The Right to Property and International Humanitarian Law Before the ECtHR: Can you Buyout Peace?

Andreas Piperides

University of Glasgow

The International Criminal Court’s deterrent value amidst distance, disengagement and double standards

B. Aloka Wanigasuriya

University of Newcastle, Australia


B.) Seeking peace through law - Chair: Norbert Tóth

“The Delights and Dangers of Ambiguity”: the international legal status of nuclear weapons in the 21st Century

João Francisco Diogo

Nova Law School, Lisbon, Portugal

Peace Treaties and their Implementation in the Abyei-Darfur-South Sudan Triangle

András Hárs

University of Public Service, Budapest, Hungary

„LAW NOT WAR“ – the mechanisms for achieving accountability for atrocities committed in the context of the situation in Ukraine

Lilla Ozoráková

Comenius University, Bratislava, Slovakia

Social fragmentation: the main obstacle of the united Somalia

Tibor Pintér

University of Szeged, Hungary

The legal effect of international armed conflicts on treaties in the 21st century

Anikó Szalai

University of Szeged, Hungary


C.) Ius in bello - Chair: Réka Varga

Moving crimes against cultural property up the hierarchy of humanitarian law and international criminal law: backlash and weaponization

Rémi Fuhrmann

University of Glasgow, Scotland

Mercenaries or Combatants? The legal status and challenges of volunteer fighters

Priscilla Denisse Coria Palomino

Pontifical Catholic University of Peru

Information Warfare and its Impact on Civilians

Kaustubh Anil Shakkarwar;

Symbiosis Law School, Pune, India

Reparation for Victims of Human Rights Abuses and Violations of International Humanitarian Law attributable to Private Military and Security Companies Personnel

František Tóth

Palacky University, Olomouc, Czech Republic;
Ministry of Defence of the Slovak Republic


D.) Refugees and the environment - Chair: Valéria Horváth

The Protection of the Environment in Relation to Armed Conflicts: New Developments and Their Practical Implications

Olivia Flasch

United Nations Assistance to the Khmer Rouge Trials; UN International Law Commission

Refugees from Armed Conflicts: Potential and Limits of the Temporary Protection Doctrine

Salvatore F. Nicolosi

Utrecht University, The Netherlands

Armed conflicts in the 21st Century, Refugee Crisis and EU's response

Lydia Papagiannopoulou 

Aristotle University, Thessaloniki, Greece

Ecocide legislation at crossroads – mirage or solution?

Orsolya Johanna Sziebig

University of Szeged, Hungary







Call for Applications




The Department of International Law at Ludovika – University of Public Service, Budapest, Hungary cordially invites you to a conference themed:


War and Peace in the 21st Century –

The Lifecycle of Modern Armed Conflicts


23 September 2022

Venue: Ludovika Campus (Budapest, Hungary)


Keynote speakers

Olivier Corten – Université Libre de Bruxelles

Romain Le Boeuf – Université d’Aix-Marseille

Pietro Pustorino – Università Luiss Guido Carli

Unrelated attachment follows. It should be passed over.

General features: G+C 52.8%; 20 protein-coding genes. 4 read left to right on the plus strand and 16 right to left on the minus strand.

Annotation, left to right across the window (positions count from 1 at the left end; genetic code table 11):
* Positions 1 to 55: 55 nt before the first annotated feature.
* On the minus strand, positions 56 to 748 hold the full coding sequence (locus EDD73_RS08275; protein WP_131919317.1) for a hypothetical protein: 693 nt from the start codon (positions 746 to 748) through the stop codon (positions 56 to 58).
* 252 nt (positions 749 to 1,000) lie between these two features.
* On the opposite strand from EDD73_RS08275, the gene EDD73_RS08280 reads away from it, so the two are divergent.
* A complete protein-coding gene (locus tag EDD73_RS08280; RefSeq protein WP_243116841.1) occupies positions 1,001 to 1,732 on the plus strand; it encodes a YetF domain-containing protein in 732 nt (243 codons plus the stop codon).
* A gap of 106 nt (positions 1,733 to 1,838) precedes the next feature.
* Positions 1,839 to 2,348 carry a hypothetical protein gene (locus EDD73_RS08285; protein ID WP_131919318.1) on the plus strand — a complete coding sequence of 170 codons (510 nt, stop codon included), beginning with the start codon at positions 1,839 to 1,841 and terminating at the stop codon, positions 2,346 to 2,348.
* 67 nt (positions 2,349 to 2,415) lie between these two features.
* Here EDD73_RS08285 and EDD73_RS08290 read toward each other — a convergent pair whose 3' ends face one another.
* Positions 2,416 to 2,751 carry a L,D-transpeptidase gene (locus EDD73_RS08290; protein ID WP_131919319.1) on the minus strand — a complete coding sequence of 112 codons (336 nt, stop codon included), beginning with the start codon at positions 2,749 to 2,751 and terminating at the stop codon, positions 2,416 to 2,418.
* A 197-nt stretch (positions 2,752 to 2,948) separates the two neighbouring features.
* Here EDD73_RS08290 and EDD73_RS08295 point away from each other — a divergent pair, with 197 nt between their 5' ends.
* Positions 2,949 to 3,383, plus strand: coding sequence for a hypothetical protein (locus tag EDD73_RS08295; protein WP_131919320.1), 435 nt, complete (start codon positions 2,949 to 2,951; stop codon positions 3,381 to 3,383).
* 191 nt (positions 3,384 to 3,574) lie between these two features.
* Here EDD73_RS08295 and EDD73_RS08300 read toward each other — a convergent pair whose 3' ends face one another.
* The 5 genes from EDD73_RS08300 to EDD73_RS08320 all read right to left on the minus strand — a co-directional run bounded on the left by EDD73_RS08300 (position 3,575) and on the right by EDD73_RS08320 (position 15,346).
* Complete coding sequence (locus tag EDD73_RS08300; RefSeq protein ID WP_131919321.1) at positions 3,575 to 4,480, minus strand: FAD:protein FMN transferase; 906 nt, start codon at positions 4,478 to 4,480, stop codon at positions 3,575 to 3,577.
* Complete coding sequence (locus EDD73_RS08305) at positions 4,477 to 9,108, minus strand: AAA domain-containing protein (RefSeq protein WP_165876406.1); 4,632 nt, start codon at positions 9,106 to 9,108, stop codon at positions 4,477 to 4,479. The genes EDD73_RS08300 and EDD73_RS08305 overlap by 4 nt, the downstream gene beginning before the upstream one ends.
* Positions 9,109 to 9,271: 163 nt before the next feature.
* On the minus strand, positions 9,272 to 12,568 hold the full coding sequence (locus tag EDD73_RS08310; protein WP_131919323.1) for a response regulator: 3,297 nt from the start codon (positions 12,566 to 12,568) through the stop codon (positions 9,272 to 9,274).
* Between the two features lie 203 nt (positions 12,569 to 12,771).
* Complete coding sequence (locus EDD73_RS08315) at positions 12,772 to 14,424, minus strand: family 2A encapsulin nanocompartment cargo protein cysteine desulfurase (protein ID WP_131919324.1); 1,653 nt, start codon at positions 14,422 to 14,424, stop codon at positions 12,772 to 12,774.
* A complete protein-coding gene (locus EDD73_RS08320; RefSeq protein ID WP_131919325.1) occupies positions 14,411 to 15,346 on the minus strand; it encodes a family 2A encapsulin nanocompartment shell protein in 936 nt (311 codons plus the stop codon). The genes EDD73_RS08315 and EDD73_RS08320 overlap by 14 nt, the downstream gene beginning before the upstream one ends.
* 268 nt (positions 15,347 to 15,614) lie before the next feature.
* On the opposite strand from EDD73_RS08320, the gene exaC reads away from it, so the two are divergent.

Vasilka Sancin – University of Ljubljana



Please submit applications by sending an abstract of 150-300 words on the proposed topic of the presentation and article to the following address:

Deadline: 15 July 2022

Applicants will be notified of the success of their submissions by 15 August. Abstracts from the field of public international law will be given priority.
Publication option available for conference attendees.



Concept Note


Theme of the conference

It has been a longstanding belief that armed conflicts in their traditional sense are spectres of the past. However, in February 2022, the unthinkable happened: one state has used its armed force to attack another on the continent of Europe. The war between Russia and Ukraine has reignited old debates on the right to wage war (ius ad bellum) as well as rules to abide by in an armed conflict (ius in bello) along with their ramifications in international criminal law. The conference aims not only to provide a platform for these notions but to also delve deeper into how conflicts can be prevented and resolved, either through diplomatic or judicial methods and how modern peace treaties can be envisioned.


Suggested Topics (non-exhaustive list)

·        Legal background and enforcement of ius ad bellum/ius contra bellum

·        The validity of self-defence argumentation

·        Atrocity prevention in war-time reasoning

·        Applicability of humanitarian intervention and the Responsibility to Protect (R2P)

·        Current violations of ius in bello

·        The ‘nuclear option’ in armed conflicts

·        Armed conflicts and refugees

·        Peace treaties and their legal nature

·        Peacekeeping initiatives

·        International crimes and how to decide whether they are committed

·        Crime of aggression and possible first cases

·        Relevance of the International Criminal Court and its possible deterrent effect


Important Dates

15 July: deadline for abstract submissions

15 August: notification of applicants

23 September: conference

31 December: submission of manuscripts